We all have occasions of negative thinking. The abuse victim struggles with a deeper sense of humiliation, feeling like a failure, disliking oneself, shame and guilt. It creates confusion because the victim typically blames themselves for the damage inflicted. The real issue lays in the grooming of the victim, along with the mental and emotional degradation that happens during all abuse.
“Grooming is a manipulative process used by a sexual or abuse predator for the purpose of creating a sense of trust with a targeted person prior to the act of actual victimization.” according to Sharie Stines, Psy.D, The Recovery Expert
Anyone can be groomed. It doesn’t matter age, sexual orientation, income, location or any other demographic. Common grooming tactics used by predators, prior to actual abuse of victims include:
- Pretending to be someone/something they aren’t. They pretend to be someone trustworthy, so you drop your guard. This is accomplished in many different ways.
- They present themselves as the perfect person for you. This tactic is only superficial and never meaningful.
- They seem emphatic — They will mirror you and showing an ability to connect with you, therefore you have your needs and experiences felt. If the predator is a an adult and the victim is a child, the abuser will become childlike and at the same level as the child. They will use compliments and lavish attention as well.
- Groomers act sincere and truthful with a calming presence. They don’t seem clouded, mean or like they carry some deep, hidden secret. Victims often do not suspect malicious intent, only that they are comforting to be with.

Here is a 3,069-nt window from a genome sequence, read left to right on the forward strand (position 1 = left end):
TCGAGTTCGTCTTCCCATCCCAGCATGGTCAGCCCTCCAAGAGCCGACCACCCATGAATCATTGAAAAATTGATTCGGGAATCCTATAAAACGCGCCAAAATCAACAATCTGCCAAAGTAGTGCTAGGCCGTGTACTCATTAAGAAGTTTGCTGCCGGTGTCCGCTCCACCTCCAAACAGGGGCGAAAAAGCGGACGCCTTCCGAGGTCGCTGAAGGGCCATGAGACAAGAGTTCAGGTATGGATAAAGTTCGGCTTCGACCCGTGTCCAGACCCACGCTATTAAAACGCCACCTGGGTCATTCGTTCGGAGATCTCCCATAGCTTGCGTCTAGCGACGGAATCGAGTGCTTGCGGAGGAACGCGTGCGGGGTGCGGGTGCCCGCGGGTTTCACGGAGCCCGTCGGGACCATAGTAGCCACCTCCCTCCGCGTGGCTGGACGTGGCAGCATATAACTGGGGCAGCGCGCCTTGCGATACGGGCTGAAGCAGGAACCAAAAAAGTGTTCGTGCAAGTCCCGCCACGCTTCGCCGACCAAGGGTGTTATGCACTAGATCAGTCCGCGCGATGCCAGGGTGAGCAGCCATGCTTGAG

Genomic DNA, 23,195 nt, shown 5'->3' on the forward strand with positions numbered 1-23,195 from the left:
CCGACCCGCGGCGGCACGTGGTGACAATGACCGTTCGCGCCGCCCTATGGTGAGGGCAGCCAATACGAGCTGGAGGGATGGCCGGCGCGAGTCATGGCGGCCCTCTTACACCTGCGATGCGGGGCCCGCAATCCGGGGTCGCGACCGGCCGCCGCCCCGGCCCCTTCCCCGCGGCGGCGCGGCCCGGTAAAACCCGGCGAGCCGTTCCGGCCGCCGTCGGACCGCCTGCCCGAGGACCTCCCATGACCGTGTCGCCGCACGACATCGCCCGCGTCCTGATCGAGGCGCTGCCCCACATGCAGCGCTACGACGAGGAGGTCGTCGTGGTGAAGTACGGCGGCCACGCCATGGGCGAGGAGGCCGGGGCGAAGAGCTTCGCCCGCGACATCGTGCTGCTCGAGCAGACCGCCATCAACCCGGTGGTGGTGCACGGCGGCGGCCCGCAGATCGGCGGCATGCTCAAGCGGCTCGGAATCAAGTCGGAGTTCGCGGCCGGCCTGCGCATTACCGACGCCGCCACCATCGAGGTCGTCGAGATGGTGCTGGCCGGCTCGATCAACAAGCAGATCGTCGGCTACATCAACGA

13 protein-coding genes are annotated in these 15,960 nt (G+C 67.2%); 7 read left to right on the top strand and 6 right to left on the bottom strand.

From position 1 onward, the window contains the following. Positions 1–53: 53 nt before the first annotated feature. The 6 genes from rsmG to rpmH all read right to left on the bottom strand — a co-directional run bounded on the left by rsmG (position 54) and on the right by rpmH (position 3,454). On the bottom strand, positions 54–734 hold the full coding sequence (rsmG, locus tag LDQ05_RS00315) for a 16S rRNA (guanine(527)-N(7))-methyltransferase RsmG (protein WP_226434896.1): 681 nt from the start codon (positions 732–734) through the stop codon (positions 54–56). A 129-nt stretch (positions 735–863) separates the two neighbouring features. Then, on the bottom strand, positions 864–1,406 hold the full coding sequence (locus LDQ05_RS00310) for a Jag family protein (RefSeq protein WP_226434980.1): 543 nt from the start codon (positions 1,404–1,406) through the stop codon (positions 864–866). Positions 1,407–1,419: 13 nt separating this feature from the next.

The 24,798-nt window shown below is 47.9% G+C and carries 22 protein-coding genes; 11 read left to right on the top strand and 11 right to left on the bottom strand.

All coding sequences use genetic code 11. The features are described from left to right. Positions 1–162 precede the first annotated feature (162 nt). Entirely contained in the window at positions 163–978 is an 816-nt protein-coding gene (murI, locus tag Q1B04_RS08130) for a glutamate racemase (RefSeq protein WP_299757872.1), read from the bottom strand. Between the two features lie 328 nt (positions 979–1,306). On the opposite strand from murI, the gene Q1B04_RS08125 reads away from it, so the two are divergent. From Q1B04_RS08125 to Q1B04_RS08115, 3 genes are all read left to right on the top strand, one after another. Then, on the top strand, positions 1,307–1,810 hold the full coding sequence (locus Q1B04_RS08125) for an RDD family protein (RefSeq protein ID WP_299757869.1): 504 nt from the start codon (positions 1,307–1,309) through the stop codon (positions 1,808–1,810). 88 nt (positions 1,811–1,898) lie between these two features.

- The abuser will pretend to care and often act as a guardian and protector. Exhibiting anger and rage for wrong doings against you, will promising to play the white knight. All the while plotting to do the same evil to you.
The victim is groomed to believe that the abuser is the perfect person. They have a baseline of who they feel that person is. When abuses start to occur, the victim will begin explaining abusive behaviors away. As the level of abuse continues, the victim will become emotional withdrawn and feel numb. This is an instinctual protective behavior because numbness protects from internal pain and is a psychological analgesic. It’s like the lidocaine the dentist gives to numb your mouth, only it works mentally and emotionally.
As time progresses, there is a level of guilt established. The victim assumed responsibility (how can the perfect person be wrong), taking the blame and carrying the guilt of failure. Victims also have a difficult time reaching out for help because they feel ashamed of what’s happening. It’s easier to pretend that everything is fine. It’s really hard to be vulnerable and show any weaknesses. Predators of abuse use and exploit any weakness demonstrated by the victim, therefore developing tactics to attack those vulnerable attributes.
As an abuse victim, it’s difficult to not listen to the negative comments that eventually come within a predator/victim relationship. This develops into a new thought process for the victim. The term walking on egg shells begins coming into play and the victim will start playing out all the bad potential reactions in their head to prevent conflict. Eventually, the derogatory comments made and the conflict prevention will spill over into every moment of the victims life into surroundings, work, other relationships and begin removing the victim into a more withdrawn state. This pattern will eventually cause dysfunction within the victim, manifesting in physical and mental illnesses.
“Negative thinking refers to a pattern of thinking negatively about yourself and your surroundings. While everyone experiences negative thoughts now and again, negative thinking that seriously affects the way you think about yourself and the world and even interferes with work/study and everyday functioning could be a symptom of a mental illness, including depression, anxiety disorders, personality disorders and schizophrenia.” from Rethink Mental Illness